New York State Court of Claims

New York State Court of Claims
O'CONNOR v. STATE OF NEW YORK, # 2010-015-134, Claim No. NONE, Motion No. M-77650

Synopsis

Late claim application for the payment of attorneys fees pursuant to Public Officers Law 17 (2) (b) was denied. Court of Claims lacks jurisdiction where payment was subject to audit by Comptroller and review pursuant to CPLR article 78. Moreover, commencement of a plenary action in the Court of Claims is premature where Comptroller's audit is a precondition to payment.

Case information

UID: 2010-015-134
Claimant(s): MICHAEL J. O'CONNOR AND JEROME CHERRY
Claimant short name: O'CONNOR
Footnote (claimant name) :
Defendant(s): STATE OF NEW YORK
Footnote (defendant name) :
Third-party claimant(s):
Third-party defendant(s):
Claim number(s): NONE
Motion number(s): M-77650
Cross-motion number(s):
Judge: FRANCIS T. COLLINS
Claimant's attorney: Jerome Cherry, Michael J. O'Connor, Esquire
Michael J. O'Connor, Pro Se
Defendant's attorney: Honorable Andrew M. Cuomo, Attorney General
By: Michael C. Rizzo, Esquire
Assistant Attorney General
Third-party defendant's attorney:
Signature date: April 1, 2010
City: Saratoga Springs
Comments:
Official citation:
Appellate results:
See also (multicaptioned case)

Decision

Movants, Michael J. O'Connor, Esq. and Jerome Cherry, move pursuant to Court of Claims Act 10 (6) to file a late claim for reimbursement of the amount of an award rendered against Cherry in a Supreme Court action and attorneys fees and expenses incurred in defending the action.

In 1998 Mr. Cherry was sued by a co-worker for harassment, which allegedly occurred during the course of his employment with the New York State Office of Children and Family Services. Mr. Cherry's defense was first tendered to the Office of the Attorney General pursuant to Public Officers Law 17 on July 9, 1998. The Office of the Attorney General responded by letter dated November 1, 1999 (Exhibit A attached to proposed claim) that although it would be inappropriate for the Attorney General to represent Cherry in the matter, "[w]e are . . . certifying to the Comptroller that you are entitled to be represented by private counsel under Public Officers Law, Section 17 . . . Upon this certification, the State will pay for reasonable attorneys' fees and litigation expenses, subject to (1) certification by the Head of your Agency that you are entitled to representation under Public Officers Law, Section 17, and (2) the audit and warrant of the State Comptroller."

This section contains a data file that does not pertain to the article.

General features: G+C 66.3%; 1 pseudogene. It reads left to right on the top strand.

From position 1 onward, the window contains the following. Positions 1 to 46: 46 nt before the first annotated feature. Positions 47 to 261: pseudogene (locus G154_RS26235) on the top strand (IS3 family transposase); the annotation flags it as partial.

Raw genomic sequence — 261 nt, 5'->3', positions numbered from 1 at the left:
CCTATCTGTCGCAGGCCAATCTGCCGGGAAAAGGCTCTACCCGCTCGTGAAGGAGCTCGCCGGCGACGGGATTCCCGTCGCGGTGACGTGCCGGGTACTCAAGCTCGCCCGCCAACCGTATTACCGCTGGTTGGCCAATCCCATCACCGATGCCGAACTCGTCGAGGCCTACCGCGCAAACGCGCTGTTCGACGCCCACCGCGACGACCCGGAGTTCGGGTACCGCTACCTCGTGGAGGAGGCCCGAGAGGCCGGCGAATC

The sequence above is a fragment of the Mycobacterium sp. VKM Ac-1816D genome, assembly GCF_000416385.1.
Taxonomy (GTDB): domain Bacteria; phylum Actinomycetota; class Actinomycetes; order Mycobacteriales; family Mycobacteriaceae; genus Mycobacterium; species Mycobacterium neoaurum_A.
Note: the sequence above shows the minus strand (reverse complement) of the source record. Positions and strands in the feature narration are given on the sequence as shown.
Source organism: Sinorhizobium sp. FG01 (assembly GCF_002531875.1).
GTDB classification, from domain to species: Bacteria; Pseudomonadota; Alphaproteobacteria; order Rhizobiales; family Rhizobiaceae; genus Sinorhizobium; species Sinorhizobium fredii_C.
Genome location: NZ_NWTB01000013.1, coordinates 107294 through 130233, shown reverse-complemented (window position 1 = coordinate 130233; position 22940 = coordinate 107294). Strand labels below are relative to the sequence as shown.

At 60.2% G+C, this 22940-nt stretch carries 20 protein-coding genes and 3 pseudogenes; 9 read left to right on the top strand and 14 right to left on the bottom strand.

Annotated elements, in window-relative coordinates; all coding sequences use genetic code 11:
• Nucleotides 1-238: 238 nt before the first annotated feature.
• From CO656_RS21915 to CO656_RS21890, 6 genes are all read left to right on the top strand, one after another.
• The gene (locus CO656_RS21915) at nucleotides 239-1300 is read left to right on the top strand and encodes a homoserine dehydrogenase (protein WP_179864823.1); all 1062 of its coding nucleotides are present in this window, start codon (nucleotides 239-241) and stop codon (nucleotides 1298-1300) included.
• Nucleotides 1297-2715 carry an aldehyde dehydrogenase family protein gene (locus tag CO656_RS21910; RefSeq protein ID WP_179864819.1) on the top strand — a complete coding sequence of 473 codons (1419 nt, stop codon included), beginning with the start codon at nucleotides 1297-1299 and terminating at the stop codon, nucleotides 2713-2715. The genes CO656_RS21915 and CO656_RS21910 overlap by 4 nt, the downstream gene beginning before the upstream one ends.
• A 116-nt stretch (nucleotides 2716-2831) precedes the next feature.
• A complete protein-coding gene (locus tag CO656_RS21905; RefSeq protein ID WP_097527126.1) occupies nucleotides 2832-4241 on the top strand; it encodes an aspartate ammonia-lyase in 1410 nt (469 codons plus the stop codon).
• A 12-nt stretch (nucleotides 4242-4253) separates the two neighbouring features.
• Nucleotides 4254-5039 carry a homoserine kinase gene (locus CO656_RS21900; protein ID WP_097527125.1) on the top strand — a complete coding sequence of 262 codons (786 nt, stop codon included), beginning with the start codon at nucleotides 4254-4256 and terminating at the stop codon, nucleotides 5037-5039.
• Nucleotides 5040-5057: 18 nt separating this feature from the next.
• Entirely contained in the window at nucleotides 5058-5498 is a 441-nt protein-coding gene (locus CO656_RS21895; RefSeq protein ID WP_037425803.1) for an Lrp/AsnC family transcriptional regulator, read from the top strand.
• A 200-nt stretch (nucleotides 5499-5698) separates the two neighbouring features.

Michael O'Connor represented Mr. Cherry in the Supreme Court case, which was tried during August 2001 and resulted in a decision in favor of the plaintiff against Cherry in the amount of $2,500.00. No judgment has yet been entered or served. According to Mr. O'Connor "[a]t this point, the matter is still not concluded in that an appeal of the judgment is still possible, since [the State] has never been served with notice of entry" (O'Connor affidavit, 7). O'Connor avers that he sent an itemized statement of his claim for attorney's fees and disbursements (totaling $37,223.10) to the New York State Comptroller on November 9, 2009 but has as yet received no response.

Movants contend that Section 17 of Public Officers Law obligates payment by the State of attorneys' fees and expenses as well as the amount of the award in the Supreme Court action. The proposed claim asserts causes of action sounding in common law theories of breach of contract, unjust enrichment, and promissory estoppel based upon the letter from the Office of the Attorney General dated November 1, 1999 in which the State agreed to pay for attorneys' fees and litigation expenses subject to, inter alia, the audit and warrant of the State Comptroller.

The State opposes movants' late claim application on the ground that it is barred by the applicable statute of limitations contained in article 2 of the CPLR. Court of Claims Act 10 (6) permits, in the Court's discretion, the filing of a late claim against the State "before an action asserting a like claim against a citizen of the state would be barred under the provisions of article two of the civil practice law and rules." In support of its contention that the proposed claim is barred by the statute of limitations contained in CPLR article 2, the State notes that the defense of Cherry in the Supreme Court action concluded in 2001 and that the damages were reasonably ascertainable at that time. Applying the six-year statute of limitations for breach of contract actions contained in CPLR 213, the State argues that the claim is time-barred.

Section 17 of the Public Officers Law requires that the State provide for the defense of an employee in any civil action "arising out of any alleged act or omission which occurred or is alleged in the complaint to have occurred while the employee was acting within the scope of his public employment or duties" (Public Officers Law 17 [2] [a]). The statute provides that an employee is entitled to be represented by the Attorney General unless it is determined that such representation would be inappropriate, in which case the Attorney General is required to notify the employee in writing that he or she is entitled to be represented by private counsel (Public Officers Law 17 [2] [b]). With respect to the payment of attorneys' fees and expenses, Public Officers Law 17 (2) (b) provides the following:

"Reasonable attorneys' fees and litigation expenses shall be paid by the state to such private counsel from time to time during the pendency of the civil action or proceeding subject to certification that the employee is entitled to representation under the terms and conditions of this section by the head of the department, commission, division, office or agency in which such employee is employed and upon the audit and warrant of the comptroller. Any dispute with respect to . . . the amount of litigation expenses or the reasonableness of attorneys' fees shall be resolved by the court upon motion or by way of a special proceeding."